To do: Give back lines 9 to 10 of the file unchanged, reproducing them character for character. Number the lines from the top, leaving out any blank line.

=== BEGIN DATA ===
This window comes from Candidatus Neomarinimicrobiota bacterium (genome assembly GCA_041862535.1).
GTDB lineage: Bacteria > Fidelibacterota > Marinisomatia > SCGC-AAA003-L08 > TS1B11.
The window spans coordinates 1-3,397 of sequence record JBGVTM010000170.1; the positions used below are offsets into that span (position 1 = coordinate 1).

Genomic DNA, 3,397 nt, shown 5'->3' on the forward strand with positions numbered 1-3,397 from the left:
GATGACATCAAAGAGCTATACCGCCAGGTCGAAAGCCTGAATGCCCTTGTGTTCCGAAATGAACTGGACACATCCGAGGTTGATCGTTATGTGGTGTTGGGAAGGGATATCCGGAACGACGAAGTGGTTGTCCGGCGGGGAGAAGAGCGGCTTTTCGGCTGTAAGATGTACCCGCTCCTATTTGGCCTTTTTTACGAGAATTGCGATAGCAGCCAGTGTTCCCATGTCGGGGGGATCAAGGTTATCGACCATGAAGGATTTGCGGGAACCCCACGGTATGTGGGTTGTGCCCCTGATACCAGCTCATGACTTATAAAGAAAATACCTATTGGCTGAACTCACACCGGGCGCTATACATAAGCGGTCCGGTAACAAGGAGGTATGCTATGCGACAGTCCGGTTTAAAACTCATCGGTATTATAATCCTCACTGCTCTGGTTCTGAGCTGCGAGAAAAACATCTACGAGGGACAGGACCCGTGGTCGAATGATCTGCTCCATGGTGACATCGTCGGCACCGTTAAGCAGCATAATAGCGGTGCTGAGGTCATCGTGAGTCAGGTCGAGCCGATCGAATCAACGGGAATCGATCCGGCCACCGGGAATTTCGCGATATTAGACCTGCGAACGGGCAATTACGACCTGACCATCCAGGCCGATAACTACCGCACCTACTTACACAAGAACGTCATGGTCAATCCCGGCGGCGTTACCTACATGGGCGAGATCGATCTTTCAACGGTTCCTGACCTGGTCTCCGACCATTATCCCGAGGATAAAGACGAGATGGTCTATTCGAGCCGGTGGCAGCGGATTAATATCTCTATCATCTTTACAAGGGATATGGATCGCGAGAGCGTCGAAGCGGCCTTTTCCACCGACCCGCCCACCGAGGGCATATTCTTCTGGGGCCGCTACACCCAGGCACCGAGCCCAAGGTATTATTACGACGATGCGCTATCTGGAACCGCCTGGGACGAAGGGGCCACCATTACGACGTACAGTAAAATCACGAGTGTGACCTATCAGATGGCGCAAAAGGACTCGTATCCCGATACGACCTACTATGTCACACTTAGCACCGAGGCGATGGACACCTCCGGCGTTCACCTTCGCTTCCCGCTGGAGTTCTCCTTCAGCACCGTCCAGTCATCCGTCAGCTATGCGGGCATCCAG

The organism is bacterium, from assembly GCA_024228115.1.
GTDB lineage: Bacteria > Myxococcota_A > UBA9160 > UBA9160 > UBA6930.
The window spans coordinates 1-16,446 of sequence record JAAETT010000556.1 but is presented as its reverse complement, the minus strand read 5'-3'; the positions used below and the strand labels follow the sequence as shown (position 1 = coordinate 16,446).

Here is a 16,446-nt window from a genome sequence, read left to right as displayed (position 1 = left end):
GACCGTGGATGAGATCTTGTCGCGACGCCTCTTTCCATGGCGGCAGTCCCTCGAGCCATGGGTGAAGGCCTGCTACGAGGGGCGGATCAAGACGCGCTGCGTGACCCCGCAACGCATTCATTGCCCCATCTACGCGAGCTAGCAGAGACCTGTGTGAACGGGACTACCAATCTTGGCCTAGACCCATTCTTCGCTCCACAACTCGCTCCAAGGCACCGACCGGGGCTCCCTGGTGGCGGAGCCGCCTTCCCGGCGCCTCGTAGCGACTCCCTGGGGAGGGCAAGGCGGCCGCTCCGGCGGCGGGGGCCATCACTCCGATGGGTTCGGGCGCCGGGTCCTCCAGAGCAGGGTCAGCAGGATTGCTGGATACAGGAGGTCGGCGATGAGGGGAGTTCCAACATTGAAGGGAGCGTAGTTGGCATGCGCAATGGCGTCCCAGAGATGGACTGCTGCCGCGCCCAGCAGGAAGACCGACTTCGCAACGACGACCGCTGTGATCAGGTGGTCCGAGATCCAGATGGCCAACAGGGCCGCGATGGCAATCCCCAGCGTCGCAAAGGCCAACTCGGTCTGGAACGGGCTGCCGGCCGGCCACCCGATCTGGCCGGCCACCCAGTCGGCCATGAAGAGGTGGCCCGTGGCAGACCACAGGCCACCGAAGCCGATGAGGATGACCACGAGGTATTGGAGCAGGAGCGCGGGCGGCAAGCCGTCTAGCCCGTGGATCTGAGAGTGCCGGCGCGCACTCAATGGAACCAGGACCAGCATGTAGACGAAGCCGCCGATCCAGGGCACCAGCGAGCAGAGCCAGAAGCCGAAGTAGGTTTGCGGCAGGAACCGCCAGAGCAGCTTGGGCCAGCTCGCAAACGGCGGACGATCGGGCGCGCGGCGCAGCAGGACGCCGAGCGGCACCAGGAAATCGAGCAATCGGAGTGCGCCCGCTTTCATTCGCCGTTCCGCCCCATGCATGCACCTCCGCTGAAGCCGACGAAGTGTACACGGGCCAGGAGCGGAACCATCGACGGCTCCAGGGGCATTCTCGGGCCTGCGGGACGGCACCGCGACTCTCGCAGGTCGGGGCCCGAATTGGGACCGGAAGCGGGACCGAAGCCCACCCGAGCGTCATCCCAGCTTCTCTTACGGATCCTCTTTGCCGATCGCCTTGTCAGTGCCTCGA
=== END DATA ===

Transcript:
Here is a 16,446-nt window from a genome sequence, read left to right as displayed (position 1 = left end):
GACCGTGGATGAGATCTTGTCGCGACGCCTCTTTCCATGGCGGCAGTCCCTCGAGCCATGGGTGAAGGCCTGCTACGAGGGGCGGATCAAGACGCGCTGCGTGACCCCGCAACGCATTCATTGCCCCATCTACGCGAGCTAGCAGAGACCTGTGTGAACGGGACTACCAATCTTGGCCTAGACCCATTCTTCGCTCCACAACTCGCTCCAAGGCACCGACCGGGGCTCCCTGGTGGCGGAGCCGCCTTCCCGGCGCCTCGTAGCGACTCCCTGGGGAGGGCAAGGCGGCCGCTCCGGCGGCGGGGGCCATCACTCCGATGGGTTCGGGCGCCGGGTCCTCCAGAGCAGGGTCAGCAGGATTGCTGGATACAGGAGGTCGGCGATGAGGGGAGTTCCAACATTGAAGGGAGCGTAGTTGGCATGCGCAATGGCGTCCCAGAGATGGACTGCTGCCGCGCCCAGCAGGAAGACCGACTTCGCAACGACGACCGCTGTGATCAGGTGGTCCGAGATCCAGATGGCCAACAGGGCCGCGATGGCAATCCCCAGCGTCGCAAAGGCCAACTCGGTCTGGAACGGGCTGCCGGCCGGCCACCCGATCTGGCCGGCCACCCAGTCGGCCATGAAGAGGTGGCCCGTGGCAGACCACAGGCCACCGAAGCCGATGAGGATGACCACGAGGTATTGGAGCAGGAGCGCGGGCGGCAAGCCGTCTAGCCCGTGGATCTGAGAGTGCCGGCGCGCACTCAATGGAACCAGGACCAGCATGTAGACGAAGCCGCCGATCCAGGGCACCAGCGAGCAGAGCCAGAAGCCGAAGTAGGTTTGCGGCAGGAACCGCCAGAGCAGCTTGGGCCAGCTCGCAAACGGCGGACGATCGGGCGCGCGGCGCAGCAGGACGCCGAGCGGCACCAGGAAATCGAGCAATCGGAGTGCGCCCGCTTTCATTCGCCGTTCCGCCCCATGCATGCACCTCCGCTGAAGCCGACGAAGTGTACACGGGCCAGGAGCGGAACCATCGACGGCTCCAGGGGCATTCTCGGGCCTGCGGGACGGCACCGCGACTCTCGCAGGTCGGGGCCCGAATTGGGACCGGAAGCGGGACCGAAGCCCACCCGAGCGTCATCCCAGCTTCTCTTACGGATCCTCTTTGCCGATCGCCTTGTCAGTGCCTCGA